How Games Encode Values
This is a really interesting article about Mary Flanigan’s Titlfactor lab and the research they do on games. In summary, it seems that people absorb values and information better from fictional settings that are a proxy or overstatement of reality:
Values, whether community-specific or philosophical, can fit into an iterative design model so they’re continuously expressed both in the work and in the creation of it. They can appear in the reward structures, in the point of view, the narrative premise, player rewards and strategies, and in any other aspect including community of play and the context of the experience.
Truly listening to diverse players isn’t easy; “One of the things you need to do if you want to be an inclusive designer is have people play the game who aren’t like you,” she says. “Most people make games for themselves.”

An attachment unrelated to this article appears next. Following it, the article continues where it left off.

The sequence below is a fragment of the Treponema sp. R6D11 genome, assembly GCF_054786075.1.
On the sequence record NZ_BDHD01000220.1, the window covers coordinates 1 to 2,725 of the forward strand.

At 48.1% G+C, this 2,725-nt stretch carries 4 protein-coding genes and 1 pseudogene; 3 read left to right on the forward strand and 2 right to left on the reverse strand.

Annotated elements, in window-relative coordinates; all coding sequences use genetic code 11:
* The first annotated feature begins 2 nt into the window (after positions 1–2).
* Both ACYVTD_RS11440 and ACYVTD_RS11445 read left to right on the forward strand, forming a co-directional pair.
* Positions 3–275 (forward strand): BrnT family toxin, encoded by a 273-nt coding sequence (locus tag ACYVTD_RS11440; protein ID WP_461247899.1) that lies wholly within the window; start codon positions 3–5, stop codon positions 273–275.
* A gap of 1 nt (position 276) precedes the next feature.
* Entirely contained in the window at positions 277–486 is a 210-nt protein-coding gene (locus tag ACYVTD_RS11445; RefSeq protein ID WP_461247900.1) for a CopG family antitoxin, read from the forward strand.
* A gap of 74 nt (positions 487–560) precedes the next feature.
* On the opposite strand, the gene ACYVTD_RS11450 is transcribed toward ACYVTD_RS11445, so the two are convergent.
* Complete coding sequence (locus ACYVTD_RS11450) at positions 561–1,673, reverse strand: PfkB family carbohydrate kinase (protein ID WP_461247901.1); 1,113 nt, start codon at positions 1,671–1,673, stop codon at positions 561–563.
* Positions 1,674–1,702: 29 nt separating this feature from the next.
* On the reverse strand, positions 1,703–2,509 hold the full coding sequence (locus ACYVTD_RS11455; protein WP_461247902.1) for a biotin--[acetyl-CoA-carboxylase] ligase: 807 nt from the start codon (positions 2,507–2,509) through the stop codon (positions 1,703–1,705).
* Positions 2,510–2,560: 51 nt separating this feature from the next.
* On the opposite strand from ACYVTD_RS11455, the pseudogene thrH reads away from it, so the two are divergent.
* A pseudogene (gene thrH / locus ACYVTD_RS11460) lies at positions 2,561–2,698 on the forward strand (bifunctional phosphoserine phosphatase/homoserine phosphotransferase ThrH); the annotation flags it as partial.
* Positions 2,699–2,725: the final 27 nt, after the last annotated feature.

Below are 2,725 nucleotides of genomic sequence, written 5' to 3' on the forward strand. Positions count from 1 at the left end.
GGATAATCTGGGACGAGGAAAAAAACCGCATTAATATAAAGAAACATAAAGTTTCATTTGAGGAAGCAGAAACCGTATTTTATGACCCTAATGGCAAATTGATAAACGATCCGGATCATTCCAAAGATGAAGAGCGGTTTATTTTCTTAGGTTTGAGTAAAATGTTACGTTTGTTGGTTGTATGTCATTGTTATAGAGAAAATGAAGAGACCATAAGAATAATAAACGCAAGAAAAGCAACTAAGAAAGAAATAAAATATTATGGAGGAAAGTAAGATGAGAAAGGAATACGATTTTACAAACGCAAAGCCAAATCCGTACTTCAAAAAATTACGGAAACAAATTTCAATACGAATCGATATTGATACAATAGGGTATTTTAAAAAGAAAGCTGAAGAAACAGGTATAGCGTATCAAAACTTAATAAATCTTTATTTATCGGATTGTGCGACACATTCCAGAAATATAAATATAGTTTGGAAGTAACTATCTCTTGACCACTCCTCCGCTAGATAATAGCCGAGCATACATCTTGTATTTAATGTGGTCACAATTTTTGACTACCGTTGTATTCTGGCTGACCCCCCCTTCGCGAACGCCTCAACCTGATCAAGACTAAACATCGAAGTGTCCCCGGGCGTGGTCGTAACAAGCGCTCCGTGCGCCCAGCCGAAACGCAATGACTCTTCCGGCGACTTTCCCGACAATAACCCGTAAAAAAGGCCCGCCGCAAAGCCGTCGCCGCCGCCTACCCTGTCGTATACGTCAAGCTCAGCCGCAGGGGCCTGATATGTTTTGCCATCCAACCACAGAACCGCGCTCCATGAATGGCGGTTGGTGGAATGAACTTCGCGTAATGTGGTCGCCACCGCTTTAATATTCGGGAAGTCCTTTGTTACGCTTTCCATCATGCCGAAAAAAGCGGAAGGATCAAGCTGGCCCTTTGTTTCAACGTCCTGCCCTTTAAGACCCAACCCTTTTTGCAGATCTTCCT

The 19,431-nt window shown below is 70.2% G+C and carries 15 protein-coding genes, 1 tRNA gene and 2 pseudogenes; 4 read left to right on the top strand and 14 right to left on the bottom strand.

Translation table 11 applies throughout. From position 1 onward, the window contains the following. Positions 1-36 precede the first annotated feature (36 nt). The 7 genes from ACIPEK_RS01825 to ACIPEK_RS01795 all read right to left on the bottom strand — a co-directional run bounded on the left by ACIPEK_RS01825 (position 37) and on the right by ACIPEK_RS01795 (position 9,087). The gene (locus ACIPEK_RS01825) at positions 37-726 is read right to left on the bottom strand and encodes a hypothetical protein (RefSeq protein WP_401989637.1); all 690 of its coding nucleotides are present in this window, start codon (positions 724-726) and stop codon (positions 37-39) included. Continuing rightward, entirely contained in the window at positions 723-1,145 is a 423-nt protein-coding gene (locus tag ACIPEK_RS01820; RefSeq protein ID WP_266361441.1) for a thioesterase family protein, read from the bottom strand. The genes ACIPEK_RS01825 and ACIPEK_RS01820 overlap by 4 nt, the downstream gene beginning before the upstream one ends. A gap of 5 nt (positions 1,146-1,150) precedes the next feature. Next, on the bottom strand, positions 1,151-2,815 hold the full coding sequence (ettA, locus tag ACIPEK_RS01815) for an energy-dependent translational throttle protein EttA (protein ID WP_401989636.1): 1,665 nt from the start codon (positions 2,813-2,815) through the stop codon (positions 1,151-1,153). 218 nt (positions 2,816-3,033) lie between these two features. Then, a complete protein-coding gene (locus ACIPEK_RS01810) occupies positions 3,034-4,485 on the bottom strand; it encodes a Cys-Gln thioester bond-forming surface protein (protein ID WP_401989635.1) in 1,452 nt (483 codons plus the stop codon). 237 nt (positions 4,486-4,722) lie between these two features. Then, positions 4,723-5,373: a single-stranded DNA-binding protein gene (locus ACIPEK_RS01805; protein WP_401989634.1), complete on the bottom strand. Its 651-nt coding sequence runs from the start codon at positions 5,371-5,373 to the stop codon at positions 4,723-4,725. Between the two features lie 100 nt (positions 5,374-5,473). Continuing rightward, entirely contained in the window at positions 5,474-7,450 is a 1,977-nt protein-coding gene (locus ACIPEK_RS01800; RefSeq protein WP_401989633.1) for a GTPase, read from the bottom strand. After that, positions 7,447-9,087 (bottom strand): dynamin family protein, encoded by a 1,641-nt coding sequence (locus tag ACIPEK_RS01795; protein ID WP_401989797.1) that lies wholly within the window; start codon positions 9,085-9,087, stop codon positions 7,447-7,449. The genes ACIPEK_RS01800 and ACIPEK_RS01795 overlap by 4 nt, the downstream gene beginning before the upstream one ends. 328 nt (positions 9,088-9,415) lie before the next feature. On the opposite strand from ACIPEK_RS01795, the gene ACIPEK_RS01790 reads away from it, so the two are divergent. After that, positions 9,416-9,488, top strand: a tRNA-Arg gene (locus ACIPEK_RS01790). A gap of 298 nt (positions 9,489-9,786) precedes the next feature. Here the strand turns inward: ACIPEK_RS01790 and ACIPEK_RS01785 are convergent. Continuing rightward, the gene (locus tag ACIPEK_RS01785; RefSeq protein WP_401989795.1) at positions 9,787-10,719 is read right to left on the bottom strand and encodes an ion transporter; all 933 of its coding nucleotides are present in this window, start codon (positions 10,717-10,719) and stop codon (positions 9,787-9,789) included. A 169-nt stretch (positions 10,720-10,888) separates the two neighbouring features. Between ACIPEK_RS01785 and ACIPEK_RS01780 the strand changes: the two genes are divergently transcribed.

“We know we can speak to certain audiences, but I’m really excited about how we can expand what we do,” Flanagan adds.
What does playful change look like? Investigating prejudice against vaccinations, Flanagan’s team made a game called Pox — as well as a zombie version — followed by a study that eventually brought a full-time social psychologist to the Tiltfactor team.
Studies of players of the games tested for systems thinking, players’ understanding about vaccination, and social perspectives on disease and ill people in particular. Groups that played the “zombie” version of the game had the best result, even though it was mechanically alike to the non-zombie version: “People’s sentiments on vaccinations changed even when faced with a ficticious disease, and people playing zombie Pox … had significant gains in systems thinking, and understood vaccinations the most.”
In other words, the zombie fiction was the only factor proven to enhance players’ interest in the game; audiences couldn’t relate to the danger of 50 year-old diseases, but understood the drama of popular zombie stories.
This is an important takeaway for designers wanting players to engage with information or experience empathy for others. “The further away a story is from one’s own lived reality, the more we can open up and identify with that person or that situation,” Flanagan says. “It seems counterintuitive, but the more outlandish the story is, the more open the player can be [to] actually absorb it.”